Given that this is the tenth anniversary release of these films, I’m going to assume some familiarity with them in this review. When Puella Magi Madoka Magica came out as a TV series (which the first two films are a retelling of), it initially started a conversation about the darkness inherent in the magical girl story. While some people credited the series with “making” the genre dark, the truth of the matter is that magical girl tales have always been dark – from the earliest progenitor of the magical girl I’ve been able to find, Zenmyo in the thirteenth century Tales of Gisho and Gangyowho ultimately sacrifices herself for the people she loves, to Nurse Angel Ririka doing the same in the 1990s, to Sailor Moon sacrificing herself at least once a story arc. All of this informs Madoka and Homura’s cycle of mutual self-sacrifice, and had magical girls not always had this dark undercurrent, a series with more of a focus on that aspect would not have been possible in the first place.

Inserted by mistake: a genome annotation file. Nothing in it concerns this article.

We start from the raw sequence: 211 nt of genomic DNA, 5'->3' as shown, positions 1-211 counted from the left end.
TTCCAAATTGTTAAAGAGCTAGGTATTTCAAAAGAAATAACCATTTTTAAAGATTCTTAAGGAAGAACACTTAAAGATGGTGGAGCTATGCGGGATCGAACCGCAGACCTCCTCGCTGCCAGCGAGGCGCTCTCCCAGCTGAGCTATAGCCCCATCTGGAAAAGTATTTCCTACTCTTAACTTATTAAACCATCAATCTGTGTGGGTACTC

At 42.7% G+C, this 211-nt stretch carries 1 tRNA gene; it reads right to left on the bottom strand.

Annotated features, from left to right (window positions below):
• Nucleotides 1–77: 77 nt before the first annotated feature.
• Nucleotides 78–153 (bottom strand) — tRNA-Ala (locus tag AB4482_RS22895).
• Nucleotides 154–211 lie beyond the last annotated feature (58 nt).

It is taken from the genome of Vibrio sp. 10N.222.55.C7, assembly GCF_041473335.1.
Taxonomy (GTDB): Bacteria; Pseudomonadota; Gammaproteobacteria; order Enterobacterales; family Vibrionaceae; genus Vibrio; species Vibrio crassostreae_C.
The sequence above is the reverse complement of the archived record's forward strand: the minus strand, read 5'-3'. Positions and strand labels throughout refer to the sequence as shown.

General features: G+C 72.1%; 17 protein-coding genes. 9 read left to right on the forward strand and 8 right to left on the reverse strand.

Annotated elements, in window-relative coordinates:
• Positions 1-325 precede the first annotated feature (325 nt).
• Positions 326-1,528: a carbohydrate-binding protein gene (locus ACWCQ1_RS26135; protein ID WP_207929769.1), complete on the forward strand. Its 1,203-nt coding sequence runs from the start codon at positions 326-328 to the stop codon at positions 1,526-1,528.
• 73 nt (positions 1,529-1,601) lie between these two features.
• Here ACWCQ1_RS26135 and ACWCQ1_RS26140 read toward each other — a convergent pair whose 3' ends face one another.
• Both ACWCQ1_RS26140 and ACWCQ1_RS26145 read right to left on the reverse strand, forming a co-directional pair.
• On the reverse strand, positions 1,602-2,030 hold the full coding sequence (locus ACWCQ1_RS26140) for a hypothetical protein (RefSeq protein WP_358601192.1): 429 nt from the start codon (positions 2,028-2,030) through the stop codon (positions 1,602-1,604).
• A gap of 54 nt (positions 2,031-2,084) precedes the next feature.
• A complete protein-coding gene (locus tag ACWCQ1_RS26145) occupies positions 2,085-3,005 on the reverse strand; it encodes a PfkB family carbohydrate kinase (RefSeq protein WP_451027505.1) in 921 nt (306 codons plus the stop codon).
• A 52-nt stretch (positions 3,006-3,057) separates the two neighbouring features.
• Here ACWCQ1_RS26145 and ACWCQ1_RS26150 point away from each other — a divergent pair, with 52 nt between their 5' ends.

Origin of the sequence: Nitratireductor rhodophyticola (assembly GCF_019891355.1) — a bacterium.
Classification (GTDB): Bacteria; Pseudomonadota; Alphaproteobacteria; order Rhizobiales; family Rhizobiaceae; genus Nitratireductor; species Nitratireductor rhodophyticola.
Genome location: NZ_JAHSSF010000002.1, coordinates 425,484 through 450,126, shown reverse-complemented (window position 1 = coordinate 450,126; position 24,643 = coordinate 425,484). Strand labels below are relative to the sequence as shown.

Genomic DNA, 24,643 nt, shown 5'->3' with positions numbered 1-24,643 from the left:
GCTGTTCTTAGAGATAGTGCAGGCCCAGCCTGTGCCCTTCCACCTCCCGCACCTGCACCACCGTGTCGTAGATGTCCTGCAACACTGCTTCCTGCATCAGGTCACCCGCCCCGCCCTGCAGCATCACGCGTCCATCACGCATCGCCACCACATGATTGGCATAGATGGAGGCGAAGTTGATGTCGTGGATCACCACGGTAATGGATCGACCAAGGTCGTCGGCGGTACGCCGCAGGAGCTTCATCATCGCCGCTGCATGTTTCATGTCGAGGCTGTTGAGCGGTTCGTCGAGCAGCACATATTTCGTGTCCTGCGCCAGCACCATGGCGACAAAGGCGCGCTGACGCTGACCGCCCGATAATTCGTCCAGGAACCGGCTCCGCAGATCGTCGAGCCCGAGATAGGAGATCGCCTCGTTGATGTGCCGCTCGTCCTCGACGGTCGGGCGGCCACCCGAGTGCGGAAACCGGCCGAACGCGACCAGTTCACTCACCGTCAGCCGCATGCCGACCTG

That’s something that’s readily apparent in the imagery of all three of these films. While the first two don’t necessarily do anything new with the plot from the original TV series, all three up the series’ game to the point where the background visuals more or less qualify the collection as “art history on a plate.” From Russian Constructivism to a reproduction of one of Alphonse Mucha’s Art Nouveau works, the designs of the witches and their labyrinths are a smorgasbord of art references. But that’s not all: for every surrealist image or hint of Dadaism, there’s also at least one visual reference to earlier magical girl stories. The most striking, and obvious, is of course the use of shadows, which feels very much like a tribute to Revolutionary Girl Uten‘s infamous Shadow Play Girls; by the third film we’re even getting a play on the whole “smash the world’s shell” bit, although in all fairness that owes a great deal to Hermann Hesse’s 1919 novel Demian. The third movie also seems to owe a little something to the Sailor Moon Super S film, with its persistent imagery of toys and childhood, as well as a similar idea that while childhood (representative of innocence) is wonderful, to be stuck in it eternally is decidedly less so. This works well with the recurrent fairy tale imagery that we see as well – Sayaka’s initial transformation puts her in the position of Little Red Riding Hood (although in the third film it’s Madoka with the basket of goodies, which is symbolically very interesting if we consider Red as also representing “innocence”) with Kyubey as the Big Bad Wolf; later Sayaka is framed as the prince or knight figure, albeit one who cannot get through the thorns to reach Sleeping Beauty’s castle. Going back to the notion of innocence, this means that Sayaka is able to preserve her own as Little Red Riding Hood by outwitting her pursuer, but she is unable to truly awaken to something beyond innocence – Sleeping Beauty can be framed as a story about awakening to adulthood, something no magical girl in the story’s world ever gets to attain. Perhaps this is why we also see Mami and Madoka as Hansel and Gretel, a pair of red shoes (which in the Andersen tale must be cut off along with the dancing girl’s feet), swans who are often trapped maidens, and of course Kyoko’s ever -present apples: the instrument of Snow White’s death, the fruit the boy in The Juniper Tree is reaching for when his stepmother kills him, and the accepted marker of Eve’s forbidden knowledge. The pomegranates that appear briefly in the third movie are positively subtle by comparison, as are visual references to Cleopatra, Himiko, and Joan of Arc as past magical girls who had to die in order for the world to change.